What are free radicals?
By Gal Hermelin
We come across this term in the context of nutrition, sports, and a healthy lifestyle. Most of us are accustomed to hearing that free radicals are "bad" substances that harm the body and that their accumulation over time can lead to the development of various diseases including atherosclerosis, cardiovascular disease, diabetes, Alzheimer's and various types of cancer. And what about antioxidants? We hear about them quite a bit as "good" substances that fight the naturally occurring free radicals in our bodies. You might have encountered recommendations to consume them in nutrition and cosmetics to counteract the damage of free radicals.
So, what are free radicals? and what are antioxidants? We took a moment to try and explain what these "good" and "bad" substances are and how they operate in our body.
Free radical - an atom with an unpaired electron
And to explain the above sentence, let us first explain the structure of the atom: All the materials in the world are composed of atoms. For example - the material gold is made up of gold atoms, Iron is made up of iron atoms, and so on. There are also substances composed of several atoms that are linked to each other (molecules), such as water that is composed of an oxygen atom and two hydrogen atoms. And for those who are interested - the periodic table contains all the atoms known to the science world.
A little about the atomic structure:
Each atom consists of a nucleus containing protons, with the number of protons present in the nucleus determining the type of material. For example, the hydrogen atom has one proton in the nucleus while the helium atom has two protons, lithium has three protons and so on. These protons have a positive charge and therefore the more protons are contained within the nucleus, the more positive the nucleus will be.
The nucleus is surrounded by electrons with a negative charge that balances the positive charge generated by the protons. These electrons circle the nucleus in fixed routes called orbitals. In stable substances, each orbital contains two electrons.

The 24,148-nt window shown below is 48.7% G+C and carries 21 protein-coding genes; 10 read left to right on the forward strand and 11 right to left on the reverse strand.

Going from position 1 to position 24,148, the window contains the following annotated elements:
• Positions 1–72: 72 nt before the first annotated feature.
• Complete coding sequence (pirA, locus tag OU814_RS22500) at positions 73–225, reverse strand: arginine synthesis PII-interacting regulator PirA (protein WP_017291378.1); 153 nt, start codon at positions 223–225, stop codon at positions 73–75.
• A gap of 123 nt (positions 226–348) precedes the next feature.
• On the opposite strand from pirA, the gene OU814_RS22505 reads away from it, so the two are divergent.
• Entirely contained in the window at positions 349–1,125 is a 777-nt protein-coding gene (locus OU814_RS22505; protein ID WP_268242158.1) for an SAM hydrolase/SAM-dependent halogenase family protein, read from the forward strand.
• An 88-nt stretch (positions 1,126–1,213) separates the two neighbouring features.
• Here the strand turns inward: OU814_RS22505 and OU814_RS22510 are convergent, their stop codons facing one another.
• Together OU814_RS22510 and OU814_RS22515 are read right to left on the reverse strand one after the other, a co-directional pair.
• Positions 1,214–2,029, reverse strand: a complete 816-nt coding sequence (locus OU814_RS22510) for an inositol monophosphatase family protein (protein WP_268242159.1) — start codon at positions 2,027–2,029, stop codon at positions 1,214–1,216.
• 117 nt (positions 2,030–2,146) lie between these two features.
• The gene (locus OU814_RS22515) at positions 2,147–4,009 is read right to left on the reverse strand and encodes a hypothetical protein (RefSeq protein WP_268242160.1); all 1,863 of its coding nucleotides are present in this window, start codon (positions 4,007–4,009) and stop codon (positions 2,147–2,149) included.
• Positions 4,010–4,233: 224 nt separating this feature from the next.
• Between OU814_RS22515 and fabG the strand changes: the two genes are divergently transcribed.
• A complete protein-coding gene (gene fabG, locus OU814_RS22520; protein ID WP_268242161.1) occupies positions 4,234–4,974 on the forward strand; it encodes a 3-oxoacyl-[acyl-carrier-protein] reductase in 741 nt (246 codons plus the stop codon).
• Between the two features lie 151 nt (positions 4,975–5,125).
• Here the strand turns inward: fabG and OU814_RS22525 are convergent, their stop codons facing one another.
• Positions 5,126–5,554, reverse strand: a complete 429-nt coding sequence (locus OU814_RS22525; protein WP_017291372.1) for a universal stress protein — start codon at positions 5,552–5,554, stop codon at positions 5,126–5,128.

A free radical is an atom (or a molecule) whose one of its orbitals contains a single (unpaired) electron. In such a situation, the same atom becomes highly reactive and reacts with other necessary compounds in the body, disassembling them in order to "hijack" an electron from them. For this reason, free radicals create radical chain reactions, as taking an electron from another material creates an unpaired orbital elsewhere. This way, radicals react with other substances in the body and produce more and more free radicals.
what is the danger of free radicals?
When an electron is taken from an atom/molecule we say that the substance is "oxidized", while a substance receiving an electron is called "reduced". When radicals hijack electrons from other molecules or atoms, they oxidize (and thereby disintegrating) cellular structures that are necessary for the healthy function of the cell. In some cases, radicals can oxidize essential molecules leading to DNA damage, cancer and other disruptions in body function.
So, what is the role of antioxidants?
Antioxidants donate an electron (reduce. remember?) To the free radical in order to complete the number of electrons that surround it to an even number, preventing an unpaired electron state. A common feature for all antioxidants is their ability to be stable also in their oxidized state- thus, not becoming radicals themselves. This way they break the radical chain reaction propagated by the free radicals and are not acting "violent" with other substances in the body's cells.
Where are free radicals found in our bodies, and how are they created?
Most free radicals found in the human body are oxygen radicals and are naturally formed during cellular respiration. External factors such as radiation, smoking, air pollution, pesticides, detergents and others may enhance the formation of free radicals.
Also, there are naturally occurring enzymes with antioxidant activity in the body, whose job is to regulate free radicals and prevent them from harming vital cellular structures. In a state of imbalance, the free radicals will oxidize substances in the body and transform them also into free radicals, degenerate the brain cells, damage cell membranes and alter DNA structures. There is a consensus in the scientific and medical communities that a wide range of diseases is associated with these processes, including cancer.
How is Astaxanthin related to all of that?
Astaxanthin is the strongest natural antioxidant known to humans. Its activity is far more efficient than that of many other known antioxidants including vitamin C and vitamin E. Therefore, it does a better job of keeping the body safe from oxidative damage.
Our immune system also uses free radicals when fulfilling its function! The white blood cells (which belong to our immune system) use free radicals to destroy molecules for which no enzymes exist that can decompose them. Some white blood cells use free radicals to destroy bacteria that are harmful to the body.
People suffering from sensitivity to fava beans (G6PD) are deficient in the enzyme Glucose 6 phosphate dehydrogenase. This enzyme is found in all body cells and plays a role in protecting against oxidative damage. When this enzyme is deficient, there is a significant difficulty for red blood cells to deal with oxidative damage. Thus, they tend to disintegrate when encountered with a high concentration of free radicals. Fava Beans, whose digestion produces a lot of free radicals, are dangerous for patients suffering from G6PD since it could lead to the destruction of the red blood cells that are responsible for carrying oxygen to all parts of our body.